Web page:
Semantic Sensor Data Annotation and Integration on the Internet of Things 2021View this Special Issue
Basic Research on Ancient Bai Character Recognition Based on Mobile APP
Bai nationality has a long history and has its own language. Limited by the fact that there are fewer and fewer people who know the Bai language, the literature and culture of the Bai nationality begin to lose rapidly. In order to make the people who do not understand Bai characters can also read the ancient books of Bai nationality, this paper is based on the research of high-precision single character recognition model of Bai characters. First, with the help of Bai culture lovers and related scholars, we have constructed a data set of Bai characters, but limited by the need of expert knowledge, so the data set is limited in size. As a result, deep learning models with the nature of data hunger cannot get an ideal accuracy. In order to solve this issue, we propose to use the Chinese data set which also belongs to Sino-Tibetan language family to improve the recognition accuracy of Bai characters through transfer learning. In addition, we propose four transfer learning approaches: Direct Knowledge Transfer (DKT), Indirect Knowledge Transfer (IKT), Self-coding Knowledge Transfer (SCKT), and Self-supervised Knowledge Transfer (SSKT). Experiments show that our approaches greatly improve the recognition accuracy of Bai characters.
Bai nationality has a long history, splendid culture, and a population of more than one million. Most of them live in Dali Bai Autonomous Prefecture of Yunnan, and the rest are distributed in all parts of Yunnan, Bijie Prefecture of Guizhou, Liangshan Prefecture of Sichuan, Sangzhi County of Hunan, etc. They have their own unique language. Bai language is not only the common communication language of Bai people, but also an important link to condense national emotion and an important carrier of Bai culture development. As the vocabulary, pronunciation and grammar of Bai characters are all Chinese and Tibeto Burmese. The language structure of Bai characters has very important academic value and has been widely concerned by Chinese and national language circles at home and abroad for a long time. For the Bai nationality, whose literature is extremely scarce, its historical and cultural value is self-evident.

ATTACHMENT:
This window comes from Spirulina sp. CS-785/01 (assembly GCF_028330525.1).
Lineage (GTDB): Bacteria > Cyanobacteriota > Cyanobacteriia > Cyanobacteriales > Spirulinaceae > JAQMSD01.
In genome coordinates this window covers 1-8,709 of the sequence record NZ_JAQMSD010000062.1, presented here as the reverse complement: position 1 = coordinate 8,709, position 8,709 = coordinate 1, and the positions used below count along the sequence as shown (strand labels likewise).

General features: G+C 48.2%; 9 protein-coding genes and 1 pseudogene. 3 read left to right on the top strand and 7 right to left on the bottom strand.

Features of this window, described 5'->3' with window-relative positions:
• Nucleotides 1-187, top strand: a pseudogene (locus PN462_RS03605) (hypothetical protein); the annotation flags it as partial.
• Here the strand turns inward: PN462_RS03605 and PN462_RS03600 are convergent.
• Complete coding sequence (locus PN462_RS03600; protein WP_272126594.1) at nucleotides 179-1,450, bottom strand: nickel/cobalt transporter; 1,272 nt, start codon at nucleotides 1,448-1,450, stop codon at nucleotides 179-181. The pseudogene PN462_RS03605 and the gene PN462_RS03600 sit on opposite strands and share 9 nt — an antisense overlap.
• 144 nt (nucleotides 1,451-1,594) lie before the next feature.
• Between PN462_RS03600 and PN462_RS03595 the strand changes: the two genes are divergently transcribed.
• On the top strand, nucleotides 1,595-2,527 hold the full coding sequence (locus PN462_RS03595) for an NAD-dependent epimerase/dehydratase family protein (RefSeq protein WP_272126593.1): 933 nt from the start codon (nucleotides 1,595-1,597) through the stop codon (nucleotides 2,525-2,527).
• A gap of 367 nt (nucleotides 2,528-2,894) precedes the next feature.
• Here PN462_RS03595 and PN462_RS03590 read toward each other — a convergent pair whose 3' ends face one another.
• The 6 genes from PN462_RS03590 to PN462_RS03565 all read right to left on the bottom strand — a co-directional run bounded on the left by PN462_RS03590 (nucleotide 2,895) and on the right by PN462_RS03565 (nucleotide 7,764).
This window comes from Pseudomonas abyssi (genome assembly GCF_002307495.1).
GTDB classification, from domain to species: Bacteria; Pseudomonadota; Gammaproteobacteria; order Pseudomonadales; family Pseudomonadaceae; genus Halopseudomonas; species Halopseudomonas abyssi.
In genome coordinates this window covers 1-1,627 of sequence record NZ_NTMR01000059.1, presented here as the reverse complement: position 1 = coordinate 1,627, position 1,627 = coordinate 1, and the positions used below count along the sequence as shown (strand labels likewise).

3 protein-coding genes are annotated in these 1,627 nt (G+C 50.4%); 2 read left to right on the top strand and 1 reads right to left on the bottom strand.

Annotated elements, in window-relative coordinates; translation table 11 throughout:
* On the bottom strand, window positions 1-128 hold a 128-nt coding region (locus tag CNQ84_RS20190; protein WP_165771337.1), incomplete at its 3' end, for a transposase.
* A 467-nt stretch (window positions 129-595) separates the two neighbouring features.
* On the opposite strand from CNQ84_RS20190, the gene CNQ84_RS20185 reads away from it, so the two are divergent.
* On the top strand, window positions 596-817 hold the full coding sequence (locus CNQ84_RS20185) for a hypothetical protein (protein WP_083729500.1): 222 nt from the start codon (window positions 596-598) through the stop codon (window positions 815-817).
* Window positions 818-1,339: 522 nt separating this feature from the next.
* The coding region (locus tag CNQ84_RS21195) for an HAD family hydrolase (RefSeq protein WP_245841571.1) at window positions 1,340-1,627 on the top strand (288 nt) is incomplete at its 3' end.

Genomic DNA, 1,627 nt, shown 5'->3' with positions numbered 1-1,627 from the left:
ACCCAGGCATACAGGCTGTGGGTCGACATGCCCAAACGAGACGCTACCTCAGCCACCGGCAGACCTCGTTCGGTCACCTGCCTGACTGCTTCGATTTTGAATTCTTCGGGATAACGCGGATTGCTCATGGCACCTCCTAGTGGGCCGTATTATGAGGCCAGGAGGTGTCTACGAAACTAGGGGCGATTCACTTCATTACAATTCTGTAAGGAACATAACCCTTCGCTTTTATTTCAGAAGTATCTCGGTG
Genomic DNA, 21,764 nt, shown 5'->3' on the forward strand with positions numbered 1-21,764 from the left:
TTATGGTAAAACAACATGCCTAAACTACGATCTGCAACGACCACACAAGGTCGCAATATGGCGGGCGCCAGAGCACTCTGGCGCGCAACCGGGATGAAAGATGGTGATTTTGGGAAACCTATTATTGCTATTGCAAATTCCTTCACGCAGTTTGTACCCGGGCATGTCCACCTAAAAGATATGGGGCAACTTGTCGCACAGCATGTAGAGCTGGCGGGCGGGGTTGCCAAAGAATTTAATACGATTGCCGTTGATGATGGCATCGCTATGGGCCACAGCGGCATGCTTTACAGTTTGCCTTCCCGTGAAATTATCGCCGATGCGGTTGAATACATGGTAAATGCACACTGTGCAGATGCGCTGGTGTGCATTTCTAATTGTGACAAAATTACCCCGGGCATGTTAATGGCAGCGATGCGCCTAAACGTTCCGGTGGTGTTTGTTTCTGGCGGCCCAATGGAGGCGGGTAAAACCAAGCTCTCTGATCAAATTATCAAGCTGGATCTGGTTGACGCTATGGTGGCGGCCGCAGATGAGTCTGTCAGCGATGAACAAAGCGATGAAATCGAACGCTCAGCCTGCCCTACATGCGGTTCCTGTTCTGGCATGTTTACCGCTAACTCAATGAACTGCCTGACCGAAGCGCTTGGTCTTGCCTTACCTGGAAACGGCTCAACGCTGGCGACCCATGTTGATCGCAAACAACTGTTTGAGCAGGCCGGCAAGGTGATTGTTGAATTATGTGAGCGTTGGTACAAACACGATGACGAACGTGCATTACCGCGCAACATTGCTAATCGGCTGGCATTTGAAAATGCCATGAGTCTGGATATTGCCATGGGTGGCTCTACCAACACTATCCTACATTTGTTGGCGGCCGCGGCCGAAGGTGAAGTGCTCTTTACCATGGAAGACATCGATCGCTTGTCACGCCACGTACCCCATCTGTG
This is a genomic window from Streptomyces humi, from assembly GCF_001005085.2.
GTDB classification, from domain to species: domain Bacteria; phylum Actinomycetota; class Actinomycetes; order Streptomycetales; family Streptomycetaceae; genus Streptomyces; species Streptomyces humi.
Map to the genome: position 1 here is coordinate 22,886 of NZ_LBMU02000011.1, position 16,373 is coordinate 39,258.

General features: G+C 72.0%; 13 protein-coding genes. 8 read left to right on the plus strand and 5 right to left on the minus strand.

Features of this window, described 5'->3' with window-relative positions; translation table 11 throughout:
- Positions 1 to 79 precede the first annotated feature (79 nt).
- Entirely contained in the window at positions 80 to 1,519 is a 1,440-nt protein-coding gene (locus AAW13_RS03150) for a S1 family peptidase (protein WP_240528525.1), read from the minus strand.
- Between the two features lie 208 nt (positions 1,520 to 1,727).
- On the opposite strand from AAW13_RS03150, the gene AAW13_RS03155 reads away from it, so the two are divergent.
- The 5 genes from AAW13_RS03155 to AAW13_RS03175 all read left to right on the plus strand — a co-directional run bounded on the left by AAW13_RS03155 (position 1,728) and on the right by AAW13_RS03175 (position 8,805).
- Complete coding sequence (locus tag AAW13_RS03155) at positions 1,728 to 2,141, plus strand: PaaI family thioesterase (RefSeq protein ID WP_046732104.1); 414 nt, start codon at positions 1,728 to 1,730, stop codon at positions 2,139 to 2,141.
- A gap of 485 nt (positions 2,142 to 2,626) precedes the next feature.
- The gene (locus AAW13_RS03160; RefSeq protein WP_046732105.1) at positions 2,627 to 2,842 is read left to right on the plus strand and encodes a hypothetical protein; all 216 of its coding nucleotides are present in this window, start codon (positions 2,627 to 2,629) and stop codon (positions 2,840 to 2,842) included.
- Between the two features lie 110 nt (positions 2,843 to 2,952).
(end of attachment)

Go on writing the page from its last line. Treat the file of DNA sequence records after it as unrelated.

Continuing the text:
In order to promote Bai culture, it is important that people who do not understand the Bai characters can also read the historical documents of Bai nationality or Bai characters on stone steles. It is urgent to study and proposed an automatic model that can recognize the single Bai characters. In this way, once we meet an unknown Bai character, we can take a picture, then use the model recognition, and finally give the explanation of the word.
With the renaissance of neural networks and deep learning, tremendous breakthroughs have been achieved on various recognition tasks [1–6]. Therefore, we consider using deep learning models to do the word recognition of Bai characters. First, we construct a single word data set of Bai characters, which is a handwritten data set by Bai people and culture researches. Due to the requirement for specialized knowledge, the cost of constructing and labeling this data set is high.
Given the data set, we directly train traditional and recent deep learning classification models [1, 7, 8] on this data set, but we find that their performance is not ideal. This is because the success of depth models needs a lot of data support, and the data-hunger nature of depth models leads to their poor performance when there is less data. Because of the need of a lot of expert knowledge, our data set cannot be constructed as large as the traditional classification data set [9–11].
In order to solve this problem, we find that Chinese and Bai language have a high degree of similarity, both belong to the Sino-Tibetan language family (see Figure 1). Therefore, we propose that we can use the way of knowledge transfer [12–15] to transfer a large amount of Chinese knowledge to Bai language, so as to obtain a better accuracy in Bai language. We have designed four methods of knowledge transfer: Direct Knowledge Transfer (DKT), Indirect Knowledge Transfer (IKT), Self-coding Knowledge Transfer (SCKT), and Self-supervised Knowledge Transfer (SSKT).
DKT is a classic idea of knowledge transfer. First, the model is pretrained on the Chinese character data set, then the feature extraction module of the model is used as the parameter initialization of the Bai character recognition network, and finally, the Bai character recognition network is fine-tuned on the Bai character data set. The advantage of this method is that the idea is direct and the implementation is simple, but the disadvantage of this method is also very obvious, that is, the Chinese character label does not contain any semantic information, and it is difficult to guarantee how much knowledge extracted by this hard label can be transferred to Bai characters.